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Case Reports in Infectious Diseases
Volume 2016, Article ID 1873237, 4 pages
Case Report

Pneumocystis Pneumonia Presenting as an Enlarging Solitary Pulmonary Nodule

1Department of Pulmonary & Critical Care Medicine, Cleveland Clinic Florida, Weston, FL, USA
2Department of Pathology, Cleveland Clinic Florida, Weston, FL, USA

Received 27 June 2016; Revised 3 August 2016; Accepted 14 August 2016

Academic Editor: Sinésio Talhari

Copyright © 2016 Krunal Bharat Patel et al. This is an open access article distributed under the Creative Commons Attribution License, which permits unrestricted use, distribution, and reproduction in any medium, provided the original work is properly cited.


Pneumocystis pneumonia is a life threatening infection that usually presents with diffuse bilateral ground-glass infiltrates in immunocompromised patients. We report a case of a single nodular granulomatous Pneumocystis pneumonia in a male with diffuse large B-cell lymphoma after R-CHOP therapy. He presented with symptoms of productive cough, dyspnea, and right-sided pleuritic chest pain that failed to resolve despite treatment with multiple antibiotics. Chest X-ray revealed right lower lobe atelectasis and CT of chest showed development of 2 cm nodular opacity with ground-glass opacities. Patient underwent bronchoscopy and biopsy that revealed granulomatous inflammation in a background of organizing pneumonia pattern with negative cultures. Respiratory symptoms resolved but the solitary nodular opacity increased in size prompting a surgical wedge resection which revealed granulomatous Pneumocystis pneumonia infection. This case is the third documented report of Pneumocystis pneumonia infection within a solitary pulmonary nodule in an individual with hematologic neoplasm. Although Pneumocystis pneumonia most commonly occurs in patients with HIV/acquired immunodeficiency syndrome and with diffuse infiltrates, the diagnosis should not be overlooked when only a solitary nodule is present.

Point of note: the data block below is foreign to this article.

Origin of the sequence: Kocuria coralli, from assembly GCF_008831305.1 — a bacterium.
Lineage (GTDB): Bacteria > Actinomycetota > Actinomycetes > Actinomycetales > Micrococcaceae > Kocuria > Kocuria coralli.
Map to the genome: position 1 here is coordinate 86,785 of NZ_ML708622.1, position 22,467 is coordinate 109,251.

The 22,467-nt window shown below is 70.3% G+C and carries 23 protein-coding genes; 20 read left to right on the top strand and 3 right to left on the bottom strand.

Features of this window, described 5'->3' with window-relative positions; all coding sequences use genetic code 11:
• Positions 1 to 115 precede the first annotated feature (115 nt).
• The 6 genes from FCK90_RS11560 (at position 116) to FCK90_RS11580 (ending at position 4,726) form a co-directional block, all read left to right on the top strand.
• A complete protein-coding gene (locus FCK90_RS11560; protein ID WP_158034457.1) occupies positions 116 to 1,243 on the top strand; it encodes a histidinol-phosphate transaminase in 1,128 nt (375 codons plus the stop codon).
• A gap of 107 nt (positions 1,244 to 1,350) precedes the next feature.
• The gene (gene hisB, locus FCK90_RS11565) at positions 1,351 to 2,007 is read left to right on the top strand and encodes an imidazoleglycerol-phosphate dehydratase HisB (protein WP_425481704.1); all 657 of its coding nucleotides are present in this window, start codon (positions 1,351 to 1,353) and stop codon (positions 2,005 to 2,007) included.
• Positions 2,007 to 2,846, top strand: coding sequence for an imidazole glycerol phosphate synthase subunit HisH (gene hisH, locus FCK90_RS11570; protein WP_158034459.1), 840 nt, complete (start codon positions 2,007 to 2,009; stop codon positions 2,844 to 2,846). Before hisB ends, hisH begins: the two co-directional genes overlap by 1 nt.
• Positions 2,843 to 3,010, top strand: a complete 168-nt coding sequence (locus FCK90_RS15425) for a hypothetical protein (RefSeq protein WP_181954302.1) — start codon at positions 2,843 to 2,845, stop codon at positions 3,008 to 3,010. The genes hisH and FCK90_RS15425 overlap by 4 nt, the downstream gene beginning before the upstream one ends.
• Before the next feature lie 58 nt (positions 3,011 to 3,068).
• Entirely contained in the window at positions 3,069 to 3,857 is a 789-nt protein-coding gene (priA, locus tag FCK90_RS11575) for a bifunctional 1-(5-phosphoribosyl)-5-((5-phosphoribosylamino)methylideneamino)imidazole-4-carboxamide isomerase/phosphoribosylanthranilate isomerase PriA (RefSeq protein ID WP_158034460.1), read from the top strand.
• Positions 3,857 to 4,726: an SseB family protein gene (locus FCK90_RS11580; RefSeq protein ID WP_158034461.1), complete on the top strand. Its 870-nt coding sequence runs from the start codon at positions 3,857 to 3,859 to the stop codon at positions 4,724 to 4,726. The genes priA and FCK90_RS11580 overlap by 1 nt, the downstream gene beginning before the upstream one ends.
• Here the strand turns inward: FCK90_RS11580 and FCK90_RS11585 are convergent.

1. Introduction

Pneumocystis pneumonia (PcP) is an opportunistic and potentially life threatening fungal infection that occurs in immunocompromised states. It is most commonly encountered in patients with HIV/AIDS and hematopoietic and solid malignancies and those receiving glucocorticoids and chemotherapeutic agents and other immunosuppressive agents [1]. Conventionally, it has been described as a bilateral, diffuse pulmonary disease having a histologic appearance of intra-alveolar eosinophilic foamy exudates containing cysts of P. jirovecii [24]. Granulomatous PcP accounts for approximately 5% of all PcP cases in AIDS patients, but the incidence in non-HIV patients is unknown due to a paucity of data [5]. A literature search revealed 17 previous cases of granulomatous PcP in patients with hematologic neoplasms [1, 69]. Of these 17 published cases, only two patients presented with a solitary pulmonary nodule and only two previous reports of granulomatous PcP have been published with large B-cell lymphoma [6, 7]. Awareness of a solid pulmonary nodule and granulomatous reaction is important as a single nodule could be seen as lymphoma involvement of the lung. In addition, it is important to realize that the diagnostic modality of bronchoalveolar lavage, which is typically done when diffuse infiltrates are present, may be of low yield if the organisms have not infiltrated in the alveolar lumen [7, 9]. Here we describe a case of diffuse large B-cell lymphoma complicated by granulomatous PcP presenting as an enlarging solitary pulmonary nodule.